AATCC M1-2017 AATCC Standard Reference Detergents and Laundry Detergents in General.
3. Rationale for Using 1993 AATCC Standard Reference Detergent
3.1 With this background and especially the environmental concerns with the use of phosphates, new AATCC Standard Reference Detergents, with and without brightener, were developed in 1993 and are still used today. These concentrated powder formulations use carbonate builder instead of phosphate and were created without enzymes due to possible changes of enzyme strength over the storage life of the product.
3.2 Laboratory comparisons between 1993 AATCC Standard Reference Detergents and consumer products would likely show differences in washing performance. However, comparison among consumer products could also show dif- ferences of similar or even greater magnitude.
3.3 One of the factors leading to possi- ble differences between results using the 1993 AATCC Standard Reference Detergents and current consumer detergent products is water hardness. In hard water situations, the 1993 AATCC Standard Reference Detergents may give better soil removal results because they are more effective across a broader range of hardness than most consumer products.
3.4 Other Standard Reference Deter- gents are used in various ISO test methods. These detergents are specified in methods designed for home laundering equipment sold outside the United states.
3.5 AATCC 1993 formula is suitable for toploading machine and accelerated (Launderometer) testing. It is not suitable for high efficiency top loading or front loading machines.
4. Rationale for using AATCC Liquid Detergents
4.1 Due to the growing market share of liquid detergents, AATCC saw the need and developed a liquid standard reference detergent that was relevant to the current laundry market.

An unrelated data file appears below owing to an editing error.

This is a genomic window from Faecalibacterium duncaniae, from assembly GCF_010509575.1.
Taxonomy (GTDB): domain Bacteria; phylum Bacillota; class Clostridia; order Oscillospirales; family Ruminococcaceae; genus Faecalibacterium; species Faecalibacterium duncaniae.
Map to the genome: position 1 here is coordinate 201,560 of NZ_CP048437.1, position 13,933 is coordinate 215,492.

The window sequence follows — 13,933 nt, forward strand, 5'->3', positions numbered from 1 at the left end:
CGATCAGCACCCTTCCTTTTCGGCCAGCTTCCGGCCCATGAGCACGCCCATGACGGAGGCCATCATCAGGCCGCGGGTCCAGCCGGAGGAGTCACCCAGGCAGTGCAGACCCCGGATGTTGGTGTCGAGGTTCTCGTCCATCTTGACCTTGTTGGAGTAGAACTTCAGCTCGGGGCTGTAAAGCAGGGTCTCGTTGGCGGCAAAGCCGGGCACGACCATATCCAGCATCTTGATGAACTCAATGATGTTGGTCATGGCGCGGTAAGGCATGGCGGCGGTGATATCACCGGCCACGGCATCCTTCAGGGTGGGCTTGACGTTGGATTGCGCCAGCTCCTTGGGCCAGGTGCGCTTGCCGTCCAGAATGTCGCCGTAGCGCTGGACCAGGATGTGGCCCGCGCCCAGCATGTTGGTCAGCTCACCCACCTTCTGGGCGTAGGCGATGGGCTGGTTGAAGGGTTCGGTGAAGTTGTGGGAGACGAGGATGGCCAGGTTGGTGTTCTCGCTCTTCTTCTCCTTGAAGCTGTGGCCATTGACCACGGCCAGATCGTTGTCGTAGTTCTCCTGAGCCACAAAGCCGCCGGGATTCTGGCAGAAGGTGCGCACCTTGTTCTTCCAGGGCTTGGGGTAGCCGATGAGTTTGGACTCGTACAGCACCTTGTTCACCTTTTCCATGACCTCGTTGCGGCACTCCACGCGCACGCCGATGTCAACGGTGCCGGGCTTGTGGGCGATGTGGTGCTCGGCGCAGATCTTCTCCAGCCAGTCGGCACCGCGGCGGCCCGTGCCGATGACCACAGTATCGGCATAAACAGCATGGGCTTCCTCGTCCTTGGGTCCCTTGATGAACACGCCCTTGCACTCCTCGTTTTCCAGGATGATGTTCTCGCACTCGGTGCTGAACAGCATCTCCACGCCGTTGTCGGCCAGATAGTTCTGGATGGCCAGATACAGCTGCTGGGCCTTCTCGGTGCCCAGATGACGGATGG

4.2 Although powder and liquid detergents are designed to provide cleaning and stain removal, they achieve these objectives differently. A key difference is the pH regime in which the two product forms operate. Powder detergents perform optimally at higher pHs (pH ≈ 10). This higher alkalinity helps stain removal efficiency; however it also negatively impacts fibers and dyes. Over the years, technologies have been developed to deliver benefits under alkaline conditions and powder detergents have been able to overcome many of their initial disadvanges.
4.3 Liquid detergents perform optimally at lower alkalinity (pH ≈ 8.5). Be-ause this pH is closer to neutrality, liquid laundry detergents tend to be less harsh on fibers and dyes. Over the years, technologies have been developed to help liquid laundry detergents deliver stronger cleaning benefits while remaining less harsh on fibers and dyes. Due to significant formulation differences between powder and liquid laundry detergents, different reference detergents are needed to fairly represent them.
4.4 AATCC’s first liquid detergent was the 2003 formula, with and without brightener, and was suitable for tradi- tional toploading machines. Its use was discontinued in 2016 as a newer formula was developed that could be used in both traditional and high efficiency machines.
4.5 The 2015 HE Standard Reference Detergent, available with and without brightener, is the current recommended standard liquid for both traditional toploading and high efficiency machines. Testing of this detergent at the time of its introduction showed that its stain re- moval performance was comparable to current consumer detergents.AATCC M1 pdf download.